The live stream of Apple's announcement of the Apple Watch was marred by technical problems. Users saw messages about "could not load movie" and "you don't have permission to access".
As we read Dan Rayburn's excellent technical analysis of what went wrong, we couldn't help but think how easily preventable their problems were.
The problem was that Apple introduced a new feature that had unknown resource requirements and (oops!) they didn't have enough resources. For example, suppose a thousand website visitors requires a certain number of computers (resources) to serve the website. Some websites are "heavier" and require the same work to be spread over more computers, others require fewer resources per thousand users.
For previous events the live stream page was a static page that embedded the live stream video. This made the page highly cacheable and required very few resources.
However this event added a new interactive feature: a live scrolling display of tweets which created a live summary of what was being presented. The idea was brilliant and did (when it was working) created a richer user experience.
The problem was that this "tweet feed" went from having 0 to millions of users in a matter of minutes. That's much too fast to add new capacity if the number of resources had been under estimated.
Normally a web service starts small and grows over many months. For example, you might start a new website for trading Beanie Babies. At first you get a few dozen or hundred visitors each day. Soon your site becomes more popular and you have a constant flood of visitors. You add capacity to handle the flood and all is good. Eventually you notice you are growing at, for example, 10% per month. That gives you a good sense of how much capacity you have to add each week to handle the additional users.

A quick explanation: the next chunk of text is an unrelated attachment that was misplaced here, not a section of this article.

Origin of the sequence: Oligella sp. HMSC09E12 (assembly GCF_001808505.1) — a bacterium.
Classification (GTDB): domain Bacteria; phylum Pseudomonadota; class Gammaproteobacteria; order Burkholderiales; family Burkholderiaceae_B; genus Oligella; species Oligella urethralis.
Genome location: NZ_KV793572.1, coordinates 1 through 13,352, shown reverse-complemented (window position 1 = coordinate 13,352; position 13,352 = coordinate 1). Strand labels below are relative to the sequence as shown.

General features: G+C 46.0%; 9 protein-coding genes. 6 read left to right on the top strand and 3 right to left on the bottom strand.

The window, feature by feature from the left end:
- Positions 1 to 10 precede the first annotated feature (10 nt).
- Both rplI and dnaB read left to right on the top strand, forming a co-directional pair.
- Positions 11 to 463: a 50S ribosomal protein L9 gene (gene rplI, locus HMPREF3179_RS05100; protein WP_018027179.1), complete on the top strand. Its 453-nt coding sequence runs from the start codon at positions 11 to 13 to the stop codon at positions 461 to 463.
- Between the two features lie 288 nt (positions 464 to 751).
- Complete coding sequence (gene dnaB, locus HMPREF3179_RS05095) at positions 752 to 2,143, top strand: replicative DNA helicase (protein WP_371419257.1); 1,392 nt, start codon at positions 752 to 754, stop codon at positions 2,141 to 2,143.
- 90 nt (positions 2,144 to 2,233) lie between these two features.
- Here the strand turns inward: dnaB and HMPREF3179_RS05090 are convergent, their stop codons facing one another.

When growth is spread out over a long amount of time it is easy to stay ahead of the curve. However what if on "day 1" you were going to have a million users? You would have to accurately predict how much capacity will be required with zero prior experience; just engineering estimates.
You can do some tests. You can easily simulate 1,000 users and multiply it up, but that kind of projection is rarely accurate. When dealing with growth in the hundreds of thousands you can't predict what problems will crop up.
For example, Apple may have tested their new interactive tweet feed with thousands of users, but until they had millions of users there was no way to know what their weakest link was. It could have been bandwidth, a software thread locking problem, not enough CPU, or a myriad other issues.
So how do you handle this kind of situation? Companies like Google and Facebook have developed ways to perform tests that more accurately predict the resources needed. They had no choice. Google can't announce a new feature without millions of people trying the new feature the moment it is available.
One technique is to slow down the rate of growth artificially. When Gmail was new, Google required new users to get an invitation to join. They controlled the rate at which invitations were distributed, thus controlling the rate of growth. Did a new shipment of hard disks arrive late? Delay the next batch of invites. Did a code optimization make the system more efficient? Hand out more invitations.
Another way to artificially control growth is to enable the feature without announcing it. This is called a "soft launch." Word of mouth only spreads so fast. This may slow down the growth enough that it can be monitored by engineers who can fix the problems as they are discovered. In the worst case, you can turn off the feature since it hasn't been officially announced yet. Users will be disappointed but the truth is that removing the feature might just create more hype for when it does return.